These days, domain names aren't restricted to being ASCII-only. For example, let's imagine that we at PythonAnywhere wanted to open a branch in China, and call it 蟒蛇云端. In the past, because domain names had to be in ASCII, we would have been stuck with something like mangsheyunduan.cn as a domain name, which would be hard for people to understand and remember.
Nowadays, you can use Unicode for domain names -- so we could get 蟒蛇云端.cn and use it. But the underlying DNS system still uses ASCII; the trick used under the hood is the International Domain Name, or IDN, system. IDNs work by mapping non-ASCII characters into strings of standard seven-bit ASCII ones. If you register 蟒蛇云端.cn, what you're actually registering is the IDN equivalent, which is xn--9kqp59h3ohr4a.cn. Verisign have a converter page that allows you to find out the IDN equivalent of an non-ASCII domain, and vice versa.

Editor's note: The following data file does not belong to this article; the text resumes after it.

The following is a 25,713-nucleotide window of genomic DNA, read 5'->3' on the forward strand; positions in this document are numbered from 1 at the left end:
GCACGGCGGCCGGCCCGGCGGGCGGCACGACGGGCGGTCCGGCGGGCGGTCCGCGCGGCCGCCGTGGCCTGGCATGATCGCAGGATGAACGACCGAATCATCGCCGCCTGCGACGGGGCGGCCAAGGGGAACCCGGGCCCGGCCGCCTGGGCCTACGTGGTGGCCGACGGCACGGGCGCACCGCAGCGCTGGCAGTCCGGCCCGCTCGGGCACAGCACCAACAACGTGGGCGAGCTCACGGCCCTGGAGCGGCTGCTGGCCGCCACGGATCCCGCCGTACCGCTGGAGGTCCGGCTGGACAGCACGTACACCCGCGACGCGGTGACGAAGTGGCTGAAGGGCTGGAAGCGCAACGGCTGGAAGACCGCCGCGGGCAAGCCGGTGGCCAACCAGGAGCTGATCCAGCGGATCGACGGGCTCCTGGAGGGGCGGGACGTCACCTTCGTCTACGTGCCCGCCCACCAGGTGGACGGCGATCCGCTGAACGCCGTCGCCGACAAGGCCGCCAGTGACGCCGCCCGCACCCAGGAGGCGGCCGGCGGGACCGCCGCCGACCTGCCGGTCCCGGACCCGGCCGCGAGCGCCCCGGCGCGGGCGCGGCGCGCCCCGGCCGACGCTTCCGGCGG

So let's say you've bought 蟒蛇云端.cn, and want to set up a website at http://www.蟒蛇云端.cn/ on PythonAnywhere. All you need to do is go to the "Web" tab, create a new website using the IDN version of the domain, "www.xn--9kqp59h3ohr4a.cn", and then proceed as normal. Once it's created, you'll get the value you need to provide for a CNAME with your registrar, and you're all set! When people type www.蟒蛇云端.cn into their browser, they'll see your site.